Friday, October 26, 2007

On feeling out of communion

Dear Jorge,

Rather proves something I believe in theory: that this issue like the many others separating Protestants from Catholics (not to single anybody out) is a deal-breaker as far as communion goes. Instinctively you feel it as do Catholics.

In other words in principle if you (rhetorical you) are in communion with people officially doing un-Catholic things you’re doing them.

It really is a battle of the absolutes and although I think that parish sounds heroic I agree with the Bishop of Fort Worth (and on the flip side some liberals happily concur) that this kind of religion has no future in the Episcopal Church in the long run.

That said I think I’m ‘pastoral’ and prudent (something my English heritage taught me): I rarely tell people to uproot themselves and convert, only when asked and as a last resort. Which is also why, besides respect, I never try to tell you what to do.

Thanks for making clear that the conservatives you feel out of communion with are not hateful. So I trust they’re authentically Christian about the matter: against the practice but not the people.

All are welcome to come and pray in a Catholic church.

Is the parish St Paul’s-by-the-Lake?

From what I’ve seen online it’s a good place for an Anglican Catholic to drop anchor in Chicago. The congregation is very East African.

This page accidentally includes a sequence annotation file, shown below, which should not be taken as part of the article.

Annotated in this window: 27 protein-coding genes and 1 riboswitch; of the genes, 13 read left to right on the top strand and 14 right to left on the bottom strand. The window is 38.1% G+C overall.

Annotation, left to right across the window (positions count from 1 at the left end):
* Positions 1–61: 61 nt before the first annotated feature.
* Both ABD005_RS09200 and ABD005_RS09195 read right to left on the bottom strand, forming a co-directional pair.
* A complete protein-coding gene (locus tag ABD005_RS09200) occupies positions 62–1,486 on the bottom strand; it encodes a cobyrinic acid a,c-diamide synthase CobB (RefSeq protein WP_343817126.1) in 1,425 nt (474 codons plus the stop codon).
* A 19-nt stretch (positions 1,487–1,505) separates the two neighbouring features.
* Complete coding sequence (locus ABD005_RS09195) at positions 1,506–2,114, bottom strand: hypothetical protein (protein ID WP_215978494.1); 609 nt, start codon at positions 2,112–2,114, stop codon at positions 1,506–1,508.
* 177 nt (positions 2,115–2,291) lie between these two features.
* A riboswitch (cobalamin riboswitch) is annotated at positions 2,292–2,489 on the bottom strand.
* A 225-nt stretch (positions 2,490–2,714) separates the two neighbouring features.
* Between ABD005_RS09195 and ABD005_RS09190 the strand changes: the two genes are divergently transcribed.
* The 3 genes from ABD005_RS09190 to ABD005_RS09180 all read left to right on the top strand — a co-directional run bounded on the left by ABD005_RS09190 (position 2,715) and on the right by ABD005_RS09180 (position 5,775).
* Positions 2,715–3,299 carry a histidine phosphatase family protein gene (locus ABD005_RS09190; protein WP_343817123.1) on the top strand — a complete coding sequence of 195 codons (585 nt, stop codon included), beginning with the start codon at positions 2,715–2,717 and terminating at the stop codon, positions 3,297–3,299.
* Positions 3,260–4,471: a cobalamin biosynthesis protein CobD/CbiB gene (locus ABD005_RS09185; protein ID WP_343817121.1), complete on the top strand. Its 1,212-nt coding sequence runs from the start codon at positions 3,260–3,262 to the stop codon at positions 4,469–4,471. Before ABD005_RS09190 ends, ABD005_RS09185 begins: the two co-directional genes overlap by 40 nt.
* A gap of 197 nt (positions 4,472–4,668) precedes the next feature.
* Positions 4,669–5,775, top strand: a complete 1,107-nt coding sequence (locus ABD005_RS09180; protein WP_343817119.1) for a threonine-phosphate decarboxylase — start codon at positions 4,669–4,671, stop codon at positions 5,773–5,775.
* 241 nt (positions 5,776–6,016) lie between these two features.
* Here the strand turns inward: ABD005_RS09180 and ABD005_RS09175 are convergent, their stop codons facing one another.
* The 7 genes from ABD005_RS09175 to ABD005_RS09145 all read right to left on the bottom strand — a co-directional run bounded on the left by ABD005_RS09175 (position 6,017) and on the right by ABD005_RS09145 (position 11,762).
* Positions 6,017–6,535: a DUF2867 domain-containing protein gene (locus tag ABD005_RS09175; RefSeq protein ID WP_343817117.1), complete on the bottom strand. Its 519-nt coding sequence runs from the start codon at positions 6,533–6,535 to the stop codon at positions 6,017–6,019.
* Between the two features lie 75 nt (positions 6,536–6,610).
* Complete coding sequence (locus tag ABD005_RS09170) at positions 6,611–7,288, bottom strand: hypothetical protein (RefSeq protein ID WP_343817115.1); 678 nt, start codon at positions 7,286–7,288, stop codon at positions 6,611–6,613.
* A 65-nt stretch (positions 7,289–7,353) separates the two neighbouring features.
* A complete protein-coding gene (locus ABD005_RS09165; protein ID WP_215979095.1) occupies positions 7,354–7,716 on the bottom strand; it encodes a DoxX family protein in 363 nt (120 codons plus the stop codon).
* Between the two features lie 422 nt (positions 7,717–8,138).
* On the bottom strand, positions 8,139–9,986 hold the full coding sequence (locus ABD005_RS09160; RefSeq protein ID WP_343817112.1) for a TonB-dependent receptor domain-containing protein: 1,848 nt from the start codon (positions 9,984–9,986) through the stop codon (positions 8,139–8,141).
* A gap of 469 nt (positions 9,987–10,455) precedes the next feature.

In advance, to you, Dr Perry and all at All Saints’, Chicago, happy All Saints’ Day especially on your feast of title. (What the Russian Orthodox call the church’s престольный праздникъ: the holy day commemorating the dedication of the altar.)
I believe in... the communion of saints...

Omnes sancti et sanctæ Dei, orate pro nobis.
Tried to leave this in your com-box but it didn’t seem to go through.
In terms of philosophy, the actual practice of religion is its own good, and not an added bonus for the lucky few. In my opinion, good ecclesiology and poor praxis is no better than good praxis and poor ecclesiology, so why upset the apple cart if you don’t need to or want to? Ideally one would have both.
— Good friend and this blog’s unofficial theological adviser Paul Goings

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